10:30 a.m.
10:30 am - 1:00 pm ~~ Break For Executive Panel Discussion & Lunch with Exhibits
1:00 p.m. ORAL ONLY
Path to a 50% Brake Thermal Efficiency Product
Commercial vehicles and off-road equipment provide functions that are key for sustainable economic growth. They are crucial for long haul movement of goods, they provide for services and infrastructure support, they are used for local delivery and people movement as well as to move soil, harvest bio-mass to provide food, and provide the power needed for construction, mining and other resource management efforts.

Owing to the significant amount of fuel consumed by the market segment, the US has implemented CO2 and Fuel Economy regulations for Commercial On-Highway engines and vehicles, driven by both environmental concerns and the desire for energy independence. Many other regions are also considering or developing analogous regulations. While improvements to their fuel efficiency are implemented, these engines must also comply with all criteria pollutant emission and be in balance with the business needs of the purchaser and operator.

This presentation provides an overview of some of the engine technologies being developed to improve the thermal efficiency beyond 50% and reduce the CO2 footprint of commercial engines. A systems approach is employed, including contributions from the engine, energy management and recovery, and emission control components.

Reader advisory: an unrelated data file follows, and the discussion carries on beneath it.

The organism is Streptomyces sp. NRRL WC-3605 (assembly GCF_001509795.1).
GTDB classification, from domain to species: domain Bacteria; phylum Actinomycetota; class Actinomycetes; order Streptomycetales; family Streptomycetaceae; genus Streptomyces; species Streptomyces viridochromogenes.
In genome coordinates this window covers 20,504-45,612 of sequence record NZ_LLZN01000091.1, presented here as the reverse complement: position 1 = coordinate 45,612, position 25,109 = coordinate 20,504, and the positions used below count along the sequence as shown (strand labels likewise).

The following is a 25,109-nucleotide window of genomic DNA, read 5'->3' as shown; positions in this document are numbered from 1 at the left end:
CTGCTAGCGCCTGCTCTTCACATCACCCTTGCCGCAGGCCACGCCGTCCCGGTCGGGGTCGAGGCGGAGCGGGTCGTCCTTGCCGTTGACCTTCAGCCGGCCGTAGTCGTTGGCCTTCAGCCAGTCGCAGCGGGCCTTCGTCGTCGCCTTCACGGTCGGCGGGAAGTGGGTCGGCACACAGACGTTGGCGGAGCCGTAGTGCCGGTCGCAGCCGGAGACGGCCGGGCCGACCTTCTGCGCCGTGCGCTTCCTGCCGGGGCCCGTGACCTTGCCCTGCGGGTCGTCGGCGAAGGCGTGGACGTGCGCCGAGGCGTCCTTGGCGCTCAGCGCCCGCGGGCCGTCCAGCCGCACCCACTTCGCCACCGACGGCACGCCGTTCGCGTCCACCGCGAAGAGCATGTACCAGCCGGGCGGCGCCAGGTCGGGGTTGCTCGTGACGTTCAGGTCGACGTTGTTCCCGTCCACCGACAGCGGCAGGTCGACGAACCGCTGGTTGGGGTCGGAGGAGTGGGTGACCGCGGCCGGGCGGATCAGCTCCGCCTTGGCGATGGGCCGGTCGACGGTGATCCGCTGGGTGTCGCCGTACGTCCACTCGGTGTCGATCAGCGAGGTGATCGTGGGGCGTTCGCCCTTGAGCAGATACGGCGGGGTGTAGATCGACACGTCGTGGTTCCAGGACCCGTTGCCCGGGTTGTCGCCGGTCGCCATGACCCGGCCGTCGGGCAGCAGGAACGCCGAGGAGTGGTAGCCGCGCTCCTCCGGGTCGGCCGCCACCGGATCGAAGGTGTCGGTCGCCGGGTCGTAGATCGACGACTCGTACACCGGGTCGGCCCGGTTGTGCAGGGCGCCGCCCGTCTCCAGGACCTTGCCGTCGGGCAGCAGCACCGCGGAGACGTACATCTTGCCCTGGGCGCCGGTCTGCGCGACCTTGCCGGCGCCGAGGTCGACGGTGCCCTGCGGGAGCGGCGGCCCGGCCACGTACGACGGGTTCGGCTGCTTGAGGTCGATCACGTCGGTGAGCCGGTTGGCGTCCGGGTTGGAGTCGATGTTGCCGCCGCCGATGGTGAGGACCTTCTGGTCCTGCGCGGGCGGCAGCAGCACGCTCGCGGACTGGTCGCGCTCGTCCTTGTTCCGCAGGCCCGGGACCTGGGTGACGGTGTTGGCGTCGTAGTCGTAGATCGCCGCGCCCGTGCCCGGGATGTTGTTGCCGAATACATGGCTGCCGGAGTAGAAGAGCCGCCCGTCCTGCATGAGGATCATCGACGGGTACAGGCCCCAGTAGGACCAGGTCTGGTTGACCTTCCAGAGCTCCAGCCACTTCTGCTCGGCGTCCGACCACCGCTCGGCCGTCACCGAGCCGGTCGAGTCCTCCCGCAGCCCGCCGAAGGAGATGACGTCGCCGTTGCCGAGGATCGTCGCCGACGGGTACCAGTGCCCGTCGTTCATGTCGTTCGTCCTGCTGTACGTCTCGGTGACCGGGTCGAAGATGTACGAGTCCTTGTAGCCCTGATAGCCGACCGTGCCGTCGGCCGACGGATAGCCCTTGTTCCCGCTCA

Optimized interactions between the engine systems enabled through technology development will yield improvements in the fuel efficiency and CO2 footprint of future commercial vehicles while enabling sustainable growth.
Gary Hunter, AVL Powertrain Engineering Inc.
1:30 p.m. ORAL ONLY
Power-pack Testing of Heavy-Duty Vehicle Powertrains
Oak Ridge National Laboratory’s Vehicle Systems Integration powertrain test cell is designed to develop and test medium and heavy-duty vehicle hybrid powertrains by subjecting them to steady state and transient operating speeds and loads representative of real world driving conditions. This facility is currently supporting the development of heavy-duty emissions and fuel consumption test procedures. Three different types of power-packs (automated manual, automatic, and hybrid transmissions coupled to the same heavy-duty engine) are being subjected to an extensive matrix of tests and drive cycles using a powertrain-in-the-loop set-up. This presentation will compare engine-only results, power-pack results, as well as chassis dynamometer results to establish the advantages and disadvantages of each testing method.
Paul Chambon, Oak Ridge National Laboratory
2:00 p.m. ORAL ONLY
BraytonEnergy Presentation
Jim Kesseli, BraytonEnergy LLC
2:30 p.m. ORAL ONLY
Roots Expander Organic Rankine Cycle Exhaust Energy Recovery System for Heavy Duty Diesel Engines
For most Heavy Duty (HD) diesel engines over 50% of total fuel energy is lost to the ambient as heat (exhaust and coolant). Eaton Roots (Supercharger) technology has been used as expander (Roots Expander to demonstrate an efficient Organic Rankine Cycle (ORC) Waste Heat Recovery (WHR) system for a HD diesel engine. The present work includes a baseline engine characterization to identify and quantify the potential waste energy sources and correlate the thermodynamic models. Thermodynamic models were used to assess the merits of various WHR layouts and WHR components on system performance. An average of 6% fuel economy improvement has been predicted for Eaton Supercharger based expander in an ORC WHR system with ethanol as a working fluid for HD diesel engines
Matthew J. Fortini
3:00 p.m. ORAL ONLY
Q&A High Efficiency Panel Session